And yet, I may be wrong – considering his express statement about how to establish “a good formula to test the quality of a novel” as being, “in the long run, a merging of the precision of poetry and the intuition of science” (LL,GR&GW)…“the precision of poetry and the excitement of pure science” ( Interview-02, 1962, BBC Television ). Or not ! For he also compares fiction, i.e., an author’s deceitfulness, to what can be observed in nature: “ Every great writer is a great deceiver, but so is that arch-cheat Nature. Nature always deceives. From the simple deception of propagation to the prodigiously sophisticated illusion of protective colors in butterflies or birds, there is in Nature a marvelous system of spells and wiles. The writer of fiction only follows Nature’s lead,” since “ above all, a great writer is always a great enchanter, and it is here that we come to the really exciting part when we try to grasp the individual magic of his genius and to study the style, the imagery, the pattern of his novels or poems. (Good Readers and Good Writers).
It’s interesting to note, too, that in his chess sonnets VN mentions Philidor, a chess player and a musician: “ François-André Danican Philidor (September 7, 1726 – August 31, 1795), often referred to as André Danican Philidor during his lifetime, was a French composer and chess player. He contributed to the early development of the opéra comique. He was also regarded as the best chess player of his age; his book Analyse du jeu des Échecs was considered a standard chess manual for at least a century, and a well-known chess opening and a checkmate method are both named after him.” (from Wikipedia).**
* Stairs play an important role in VN’s writing as, for eg.:
1. Occasionally, in the middle of a conversation her name would be mentioned, and she would run down the steps of a chance sentence, without turning her head (Spring in Fialta)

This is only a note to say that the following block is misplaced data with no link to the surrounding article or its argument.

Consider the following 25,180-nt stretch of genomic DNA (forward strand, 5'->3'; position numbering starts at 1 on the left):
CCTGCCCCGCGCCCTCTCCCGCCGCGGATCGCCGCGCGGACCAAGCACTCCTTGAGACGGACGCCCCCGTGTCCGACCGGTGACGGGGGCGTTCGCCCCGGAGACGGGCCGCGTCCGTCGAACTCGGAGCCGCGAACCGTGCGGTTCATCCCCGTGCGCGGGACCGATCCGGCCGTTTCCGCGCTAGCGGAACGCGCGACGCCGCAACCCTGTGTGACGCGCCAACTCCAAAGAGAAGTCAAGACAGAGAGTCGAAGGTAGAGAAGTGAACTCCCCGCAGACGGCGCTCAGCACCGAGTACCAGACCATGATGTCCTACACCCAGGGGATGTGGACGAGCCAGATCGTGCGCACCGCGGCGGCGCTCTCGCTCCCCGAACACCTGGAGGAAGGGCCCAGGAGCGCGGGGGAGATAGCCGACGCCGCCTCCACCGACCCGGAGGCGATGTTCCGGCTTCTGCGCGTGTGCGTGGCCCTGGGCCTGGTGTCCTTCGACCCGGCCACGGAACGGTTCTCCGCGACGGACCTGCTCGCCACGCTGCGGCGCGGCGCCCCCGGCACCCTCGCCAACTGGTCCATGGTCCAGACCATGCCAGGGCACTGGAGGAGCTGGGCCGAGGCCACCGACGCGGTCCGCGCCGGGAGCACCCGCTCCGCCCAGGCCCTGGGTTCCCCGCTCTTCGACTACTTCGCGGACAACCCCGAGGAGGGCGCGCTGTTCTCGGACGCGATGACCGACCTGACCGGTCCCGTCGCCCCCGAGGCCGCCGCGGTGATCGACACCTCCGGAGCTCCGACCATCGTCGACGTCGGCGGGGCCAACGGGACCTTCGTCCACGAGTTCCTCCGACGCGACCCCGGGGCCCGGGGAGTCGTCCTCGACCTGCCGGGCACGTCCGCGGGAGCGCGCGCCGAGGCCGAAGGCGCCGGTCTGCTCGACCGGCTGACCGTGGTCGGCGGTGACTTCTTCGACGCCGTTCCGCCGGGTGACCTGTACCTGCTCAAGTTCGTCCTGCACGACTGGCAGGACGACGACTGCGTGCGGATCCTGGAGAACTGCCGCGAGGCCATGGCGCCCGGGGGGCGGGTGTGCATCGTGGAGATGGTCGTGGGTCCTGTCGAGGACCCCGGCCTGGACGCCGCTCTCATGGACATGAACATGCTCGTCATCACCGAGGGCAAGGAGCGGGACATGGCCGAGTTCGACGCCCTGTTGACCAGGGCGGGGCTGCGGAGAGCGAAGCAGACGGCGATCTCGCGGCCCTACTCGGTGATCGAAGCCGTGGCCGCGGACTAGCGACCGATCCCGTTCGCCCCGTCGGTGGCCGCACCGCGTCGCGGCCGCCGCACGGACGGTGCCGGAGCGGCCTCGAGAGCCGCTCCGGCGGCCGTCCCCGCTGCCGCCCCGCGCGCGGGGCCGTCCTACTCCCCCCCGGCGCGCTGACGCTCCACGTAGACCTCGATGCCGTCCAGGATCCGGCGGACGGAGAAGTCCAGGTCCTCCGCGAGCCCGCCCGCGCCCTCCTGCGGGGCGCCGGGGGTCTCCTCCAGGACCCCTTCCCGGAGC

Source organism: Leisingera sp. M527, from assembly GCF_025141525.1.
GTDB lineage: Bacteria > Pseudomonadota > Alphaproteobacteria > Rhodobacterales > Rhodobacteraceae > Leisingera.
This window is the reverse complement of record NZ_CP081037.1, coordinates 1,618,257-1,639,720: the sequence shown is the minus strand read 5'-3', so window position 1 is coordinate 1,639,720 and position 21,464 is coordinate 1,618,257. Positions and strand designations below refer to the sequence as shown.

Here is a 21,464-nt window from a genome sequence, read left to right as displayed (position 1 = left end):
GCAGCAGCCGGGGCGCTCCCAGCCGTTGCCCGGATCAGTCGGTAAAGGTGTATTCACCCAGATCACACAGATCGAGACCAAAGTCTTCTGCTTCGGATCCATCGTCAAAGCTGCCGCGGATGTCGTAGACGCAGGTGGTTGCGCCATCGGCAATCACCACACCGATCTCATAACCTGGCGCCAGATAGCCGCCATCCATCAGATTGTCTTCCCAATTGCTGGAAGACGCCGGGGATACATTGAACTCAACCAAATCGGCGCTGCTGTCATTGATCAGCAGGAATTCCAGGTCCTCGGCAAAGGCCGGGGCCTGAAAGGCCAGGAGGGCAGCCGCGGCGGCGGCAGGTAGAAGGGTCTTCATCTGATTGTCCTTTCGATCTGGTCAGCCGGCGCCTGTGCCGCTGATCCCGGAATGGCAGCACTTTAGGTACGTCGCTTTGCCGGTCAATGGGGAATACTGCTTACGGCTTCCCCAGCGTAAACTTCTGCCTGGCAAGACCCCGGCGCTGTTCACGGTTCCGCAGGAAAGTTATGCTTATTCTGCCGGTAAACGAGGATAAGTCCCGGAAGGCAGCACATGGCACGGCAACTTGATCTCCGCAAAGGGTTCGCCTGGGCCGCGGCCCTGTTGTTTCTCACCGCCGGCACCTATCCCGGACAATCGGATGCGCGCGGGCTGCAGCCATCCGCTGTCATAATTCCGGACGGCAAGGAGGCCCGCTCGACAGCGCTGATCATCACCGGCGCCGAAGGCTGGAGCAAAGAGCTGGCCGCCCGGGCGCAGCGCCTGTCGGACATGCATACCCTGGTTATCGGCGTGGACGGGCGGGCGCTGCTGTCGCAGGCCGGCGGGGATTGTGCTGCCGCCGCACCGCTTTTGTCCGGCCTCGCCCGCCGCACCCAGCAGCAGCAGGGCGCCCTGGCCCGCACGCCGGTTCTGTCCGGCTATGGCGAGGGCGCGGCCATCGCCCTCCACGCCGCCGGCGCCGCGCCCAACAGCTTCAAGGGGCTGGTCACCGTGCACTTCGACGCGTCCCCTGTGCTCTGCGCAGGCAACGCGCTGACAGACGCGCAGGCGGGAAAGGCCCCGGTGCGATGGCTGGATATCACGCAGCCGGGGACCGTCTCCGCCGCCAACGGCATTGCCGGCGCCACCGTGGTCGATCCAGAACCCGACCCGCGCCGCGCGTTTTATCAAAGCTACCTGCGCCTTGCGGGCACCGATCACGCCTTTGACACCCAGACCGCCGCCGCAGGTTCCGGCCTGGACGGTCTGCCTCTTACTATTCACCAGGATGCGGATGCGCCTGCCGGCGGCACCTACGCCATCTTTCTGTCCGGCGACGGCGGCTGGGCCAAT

2. Presently, as Marina had promised, the two children went upstairs. ‘Why do stairs creak so desperately, when two children go upstairs,’ she thought, looking up at the balustrade along which two left hands progressed with strikingly similar flips and glides like siblings taking their first dancing lesson. ‘After all, we were twin sisters; everybody knows that.’ The same slow heave, she in front, he behind, took them over the last two steps, and the staircase was silent again. ‘Old-fashioned qualms,’ said Marina. (ADA.I,5) … “With a quick gesture he centrifuged them to waiting-room chairs, and despite his pretty cousin’s protests (‘It’s a twenty minute’s walk; don’t accompany me’) campophoned for his car. Then he clattered, in Lucette’s wake, down the cataract of the narrow staircase, katrakatra (quatre à quatre). Please, children not katrakatra (Marina).” (ADA II,5)
3. Lolita, light of my life, fire of my loins. My sin, my soul. Lo-lee-ta: the tip of the tongue taking a trip of three steps down the palate to tap, at three, on the teeth. Lo. Lee. Ta. (Lolita)
** Cf. also - The Promise: Who is in Charge of Time and Space? By Leonard Shengold, p.65/76 Chapter 8: “Vladimir Nabokov: murderous impulses displaced onto Freud and literary rivals – and sublimated in relation to butterflies and chess.” -and The Garland Companion to Vladimir Nabokov, Ch The Defense” Vladimir E. Alexandrow.